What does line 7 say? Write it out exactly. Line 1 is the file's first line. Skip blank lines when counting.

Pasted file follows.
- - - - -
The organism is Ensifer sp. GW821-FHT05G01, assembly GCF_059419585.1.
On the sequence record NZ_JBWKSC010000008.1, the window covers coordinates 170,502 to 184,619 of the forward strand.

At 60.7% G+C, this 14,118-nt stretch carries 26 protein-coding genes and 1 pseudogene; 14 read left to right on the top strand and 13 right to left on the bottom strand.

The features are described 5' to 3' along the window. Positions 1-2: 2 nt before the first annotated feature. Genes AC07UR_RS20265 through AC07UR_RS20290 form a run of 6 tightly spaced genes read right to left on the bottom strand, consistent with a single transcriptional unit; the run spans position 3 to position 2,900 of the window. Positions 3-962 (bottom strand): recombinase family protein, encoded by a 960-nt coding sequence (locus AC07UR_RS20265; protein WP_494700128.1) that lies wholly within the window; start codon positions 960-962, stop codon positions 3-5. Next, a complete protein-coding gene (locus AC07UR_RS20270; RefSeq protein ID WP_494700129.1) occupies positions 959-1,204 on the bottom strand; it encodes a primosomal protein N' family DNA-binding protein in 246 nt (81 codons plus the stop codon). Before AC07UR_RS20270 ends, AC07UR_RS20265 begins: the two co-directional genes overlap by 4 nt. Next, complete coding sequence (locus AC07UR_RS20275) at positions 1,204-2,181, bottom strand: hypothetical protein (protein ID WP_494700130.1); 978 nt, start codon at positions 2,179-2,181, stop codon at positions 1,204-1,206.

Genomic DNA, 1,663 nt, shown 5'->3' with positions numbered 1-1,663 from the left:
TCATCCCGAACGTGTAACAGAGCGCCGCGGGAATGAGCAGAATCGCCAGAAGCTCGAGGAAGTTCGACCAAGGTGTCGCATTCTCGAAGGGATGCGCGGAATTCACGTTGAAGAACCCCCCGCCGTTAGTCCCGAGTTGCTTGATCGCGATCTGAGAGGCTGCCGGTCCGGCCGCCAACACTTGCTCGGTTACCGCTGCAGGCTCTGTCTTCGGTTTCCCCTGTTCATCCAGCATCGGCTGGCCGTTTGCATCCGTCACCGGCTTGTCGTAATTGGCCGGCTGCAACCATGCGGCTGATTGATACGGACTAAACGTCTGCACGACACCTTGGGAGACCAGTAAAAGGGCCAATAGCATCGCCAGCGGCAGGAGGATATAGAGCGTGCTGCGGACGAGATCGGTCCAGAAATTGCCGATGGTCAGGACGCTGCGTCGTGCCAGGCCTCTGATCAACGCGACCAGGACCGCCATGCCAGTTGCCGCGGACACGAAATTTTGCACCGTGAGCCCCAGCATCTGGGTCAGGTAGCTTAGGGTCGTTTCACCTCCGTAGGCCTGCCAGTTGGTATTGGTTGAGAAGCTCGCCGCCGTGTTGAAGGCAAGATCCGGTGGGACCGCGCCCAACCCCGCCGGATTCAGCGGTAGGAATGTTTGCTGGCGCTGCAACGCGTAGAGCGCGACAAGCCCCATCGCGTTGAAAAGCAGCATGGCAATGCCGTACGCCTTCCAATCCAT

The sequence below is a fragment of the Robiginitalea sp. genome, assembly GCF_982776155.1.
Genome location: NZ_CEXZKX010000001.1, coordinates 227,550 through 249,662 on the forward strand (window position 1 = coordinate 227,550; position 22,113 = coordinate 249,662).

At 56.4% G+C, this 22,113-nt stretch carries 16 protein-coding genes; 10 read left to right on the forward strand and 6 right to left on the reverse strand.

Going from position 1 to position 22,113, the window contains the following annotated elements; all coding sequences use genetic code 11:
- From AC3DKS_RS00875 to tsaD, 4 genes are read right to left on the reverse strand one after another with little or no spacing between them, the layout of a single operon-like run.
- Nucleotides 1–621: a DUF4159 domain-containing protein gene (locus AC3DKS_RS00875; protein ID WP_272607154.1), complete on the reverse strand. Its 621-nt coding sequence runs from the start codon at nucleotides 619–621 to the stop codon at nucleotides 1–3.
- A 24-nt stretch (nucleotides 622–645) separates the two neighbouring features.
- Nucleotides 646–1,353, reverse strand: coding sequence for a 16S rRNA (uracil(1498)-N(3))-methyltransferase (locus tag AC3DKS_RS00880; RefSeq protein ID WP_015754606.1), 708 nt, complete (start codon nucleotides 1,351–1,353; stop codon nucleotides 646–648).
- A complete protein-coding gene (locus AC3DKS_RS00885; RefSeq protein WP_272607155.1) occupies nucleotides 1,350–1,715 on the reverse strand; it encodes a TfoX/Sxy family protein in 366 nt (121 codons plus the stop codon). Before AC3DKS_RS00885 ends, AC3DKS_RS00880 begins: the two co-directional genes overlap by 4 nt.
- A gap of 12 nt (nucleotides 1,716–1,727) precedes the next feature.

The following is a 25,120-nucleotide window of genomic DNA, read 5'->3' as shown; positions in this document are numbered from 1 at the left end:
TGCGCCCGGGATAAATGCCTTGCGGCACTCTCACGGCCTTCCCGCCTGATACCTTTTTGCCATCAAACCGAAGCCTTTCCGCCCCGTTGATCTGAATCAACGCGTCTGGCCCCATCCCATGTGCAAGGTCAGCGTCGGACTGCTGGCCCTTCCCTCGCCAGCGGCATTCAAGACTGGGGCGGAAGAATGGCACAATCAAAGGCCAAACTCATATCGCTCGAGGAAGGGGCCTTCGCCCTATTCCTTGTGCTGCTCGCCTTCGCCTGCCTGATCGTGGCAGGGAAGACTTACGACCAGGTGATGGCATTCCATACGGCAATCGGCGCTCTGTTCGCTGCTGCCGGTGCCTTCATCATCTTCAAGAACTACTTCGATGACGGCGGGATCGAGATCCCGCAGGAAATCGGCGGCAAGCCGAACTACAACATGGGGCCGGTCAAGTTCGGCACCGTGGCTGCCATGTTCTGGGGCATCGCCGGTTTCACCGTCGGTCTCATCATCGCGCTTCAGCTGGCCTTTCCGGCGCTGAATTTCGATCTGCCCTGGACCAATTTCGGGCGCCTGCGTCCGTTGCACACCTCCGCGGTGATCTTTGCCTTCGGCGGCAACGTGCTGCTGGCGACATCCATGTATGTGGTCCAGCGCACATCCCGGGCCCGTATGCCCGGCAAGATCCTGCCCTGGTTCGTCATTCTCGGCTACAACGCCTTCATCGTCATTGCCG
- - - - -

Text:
The sequence below is a fragment of the Robiginitalea sp. genome, assembly GCF_982776155.1.